– Well, I can’t speculate on how long it takes for a bilateral trade deal to be confirmed. It will really differ from country to country. I can say that with the experience now of having been part of the negotiating team for the strategic partnership agreement between the UK and Ukraine. If you look at the size of that one, it is over 500 pages long. Any bilateral trade agreement with any country takes time to progress. And the UK and the US go back several generations. So there’s a lot there to discuss. I don’t think that the relationship has changed. I think the things that have changed within it are the obvious, which is that the US has a new administration. And every time a government has a new administration, you need to adjust for the priorities of that administration. And that’s the same with the Biden Administration. But also, given that that’s happened at about the same time as we’ve published our integrated review, what’s new within it is the issues on which the US and the UK would work, and a conversation about coming to a joint understanding about those modern challenges and opportunities. So, that for me is what’s new about the relationship.


– And you mentioned the Strategic Partnership Agreement (SPA) with Ukraine as of the previous year. In our annual report Scorecards of Ukraine’s foreign policy “Ukrainian Prism” mentioned this particular agreement as one of the main successes of Ukrainian foreign policy last year. And by the way, Britain was ranked as one of the top allies of Ukraine, according our expert survey. So will we see some evolution of our relations concerning this agreement, maybe some new spheres of cooperation? Ecology was mentioned as one of new spheres, but maybe some more on education, culture or other soft topics, so to speak?

– So it’s interesting because, actually, none of those you mention are new. The British Council has very good relationships with the Department of Education, Department of Culture, and has been a really important force here on the softer end of our foreign policy engagement. And I expect that to continue and grow. Perhaps the difference is that all the different parts of UK presence and UK assistance and UK partnership in Ukraine, they all come together in that Strategic Partnership Agreement in a way which they never have before. I think that’s probably one of the most exciting things about the SPA. We’ve got a military assistance programme and we’ve got cultural ties. We have now our new bilateral trade areas that we’re working on. We have a shared foreign policy interest with Ukraine as an international partner on the multilateral stage, as well as issues that Ukraine wants partners like the UK to be working on. That’s what I think is so exciting about the SPA – it brings it all together.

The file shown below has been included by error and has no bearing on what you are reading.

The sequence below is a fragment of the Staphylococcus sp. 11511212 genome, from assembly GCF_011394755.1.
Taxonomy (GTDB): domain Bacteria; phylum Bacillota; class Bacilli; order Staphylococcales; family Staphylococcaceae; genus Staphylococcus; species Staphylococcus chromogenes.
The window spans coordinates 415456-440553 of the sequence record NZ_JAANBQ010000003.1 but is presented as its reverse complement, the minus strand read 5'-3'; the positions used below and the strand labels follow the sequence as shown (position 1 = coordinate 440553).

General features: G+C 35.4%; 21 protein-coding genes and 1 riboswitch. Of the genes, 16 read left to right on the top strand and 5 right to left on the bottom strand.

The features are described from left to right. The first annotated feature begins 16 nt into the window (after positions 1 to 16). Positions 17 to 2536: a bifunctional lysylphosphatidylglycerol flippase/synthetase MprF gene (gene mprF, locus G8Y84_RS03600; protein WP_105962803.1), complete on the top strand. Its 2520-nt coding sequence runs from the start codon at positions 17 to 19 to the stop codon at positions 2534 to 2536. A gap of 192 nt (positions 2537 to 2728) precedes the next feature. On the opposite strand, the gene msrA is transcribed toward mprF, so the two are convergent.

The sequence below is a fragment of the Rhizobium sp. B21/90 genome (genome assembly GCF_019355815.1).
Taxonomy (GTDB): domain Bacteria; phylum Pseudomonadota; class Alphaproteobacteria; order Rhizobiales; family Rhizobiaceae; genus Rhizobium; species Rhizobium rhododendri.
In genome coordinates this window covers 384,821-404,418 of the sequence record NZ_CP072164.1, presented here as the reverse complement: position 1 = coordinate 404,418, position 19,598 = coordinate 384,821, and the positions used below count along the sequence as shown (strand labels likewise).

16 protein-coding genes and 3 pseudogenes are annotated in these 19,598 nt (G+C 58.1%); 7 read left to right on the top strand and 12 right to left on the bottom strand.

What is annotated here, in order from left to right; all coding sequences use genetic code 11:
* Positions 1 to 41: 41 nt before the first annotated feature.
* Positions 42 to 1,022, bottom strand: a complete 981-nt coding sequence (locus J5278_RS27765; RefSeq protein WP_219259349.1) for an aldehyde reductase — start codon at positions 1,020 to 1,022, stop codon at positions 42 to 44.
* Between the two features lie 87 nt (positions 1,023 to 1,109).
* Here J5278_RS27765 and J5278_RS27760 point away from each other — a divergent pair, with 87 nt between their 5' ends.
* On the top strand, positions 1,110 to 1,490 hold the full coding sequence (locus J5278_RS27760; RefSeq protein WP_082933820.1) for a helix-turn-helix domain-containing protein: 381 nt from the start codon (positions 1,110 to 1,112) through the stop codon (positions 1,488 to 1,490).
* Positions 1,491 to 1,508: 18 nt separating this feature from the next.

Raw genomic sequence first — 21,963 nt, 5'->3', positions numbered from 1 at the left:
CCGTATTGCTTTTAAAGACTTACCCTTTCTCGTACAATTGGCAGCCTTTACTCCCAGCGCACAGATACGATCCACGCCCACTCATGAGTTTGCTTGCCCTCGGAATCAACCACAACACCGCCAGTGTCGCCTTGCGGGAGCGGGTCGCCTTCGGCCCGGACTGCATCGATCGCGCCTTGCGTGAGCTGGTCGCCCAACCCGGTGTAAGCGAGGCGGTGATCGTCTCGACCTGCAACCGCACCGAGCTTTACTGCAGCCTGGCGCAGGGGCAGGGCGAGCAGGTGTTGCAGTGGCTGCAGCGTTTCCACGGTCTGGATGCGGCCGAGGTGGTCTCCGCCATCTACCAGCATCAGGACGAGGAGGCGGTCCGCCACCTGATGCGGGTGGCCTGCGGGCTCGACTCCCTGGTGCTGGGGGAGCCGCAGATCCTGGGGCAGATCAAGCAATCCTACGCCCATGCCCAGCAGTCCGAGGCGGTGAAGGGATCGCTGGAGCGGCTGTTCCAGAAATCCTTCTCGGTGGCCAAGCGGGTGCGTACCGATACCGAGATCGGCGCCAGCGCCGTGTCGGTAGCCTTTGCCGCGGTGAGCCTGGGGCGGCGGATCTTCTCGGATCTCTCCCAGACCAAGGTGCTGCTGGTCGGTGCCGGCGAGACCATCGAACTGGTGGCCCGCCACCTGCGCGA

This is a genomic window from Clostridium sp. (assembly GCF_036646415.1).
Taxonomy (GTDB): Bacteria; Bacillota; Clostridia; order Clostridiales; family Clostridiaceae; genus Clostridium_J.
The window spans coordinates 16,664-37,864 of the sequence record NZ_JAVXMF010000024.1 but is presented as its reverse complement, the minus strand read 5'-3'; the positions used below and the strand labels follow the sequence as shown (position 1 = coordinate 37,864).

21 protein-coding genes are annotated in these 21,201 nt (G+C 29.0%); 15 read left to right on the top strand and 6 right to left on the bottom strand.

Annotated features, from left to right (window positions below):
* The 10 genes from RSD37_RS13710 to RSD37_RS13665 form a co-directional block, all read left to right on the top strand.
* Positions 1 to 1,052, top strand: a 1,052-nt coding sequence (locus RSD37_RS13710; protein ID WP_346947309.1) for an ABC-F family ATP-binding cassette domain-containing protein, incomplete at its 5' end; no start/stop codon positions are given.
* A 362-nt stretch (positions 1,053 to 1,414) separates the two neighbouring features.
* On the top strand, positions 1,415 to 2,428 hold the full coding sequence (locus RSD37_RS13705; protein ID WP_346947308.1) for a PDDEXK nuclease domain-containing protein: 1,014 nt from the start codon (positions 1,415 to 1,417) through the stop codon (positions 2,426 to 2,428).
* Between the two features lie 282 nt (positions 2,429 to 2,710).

So for the first time, you’ve got a properly integrated look at what that partnership is going to be. Will it evolve? Well, yes, of course, because our SPA was negotiated at a time when we were still in a transition out of the EU and we hadn’t yet negotiated the finalised terms of our deal. And therefore that deal that we struck, which is a good deal with Ukraine, that trade agreement, is predicated very closely on the EU Association Agreement, which is a very good agreement. But of course, now that we have left the EU in the terms of the deal being finalised, we can now grow it. And that means that the next time we come as two partner countries to review the trade deal will be looking precisely at deepening cooperation in sectors, as well as looking to see whether there are others that we now want to grow. You mentioned ecology.  We are co-leading the United Nations Climate Change Conference (COP 26) later this year with Italy. I am really keen that we start to find areas of cooperation with Ukraine on climate and environment, and the signs on that look good.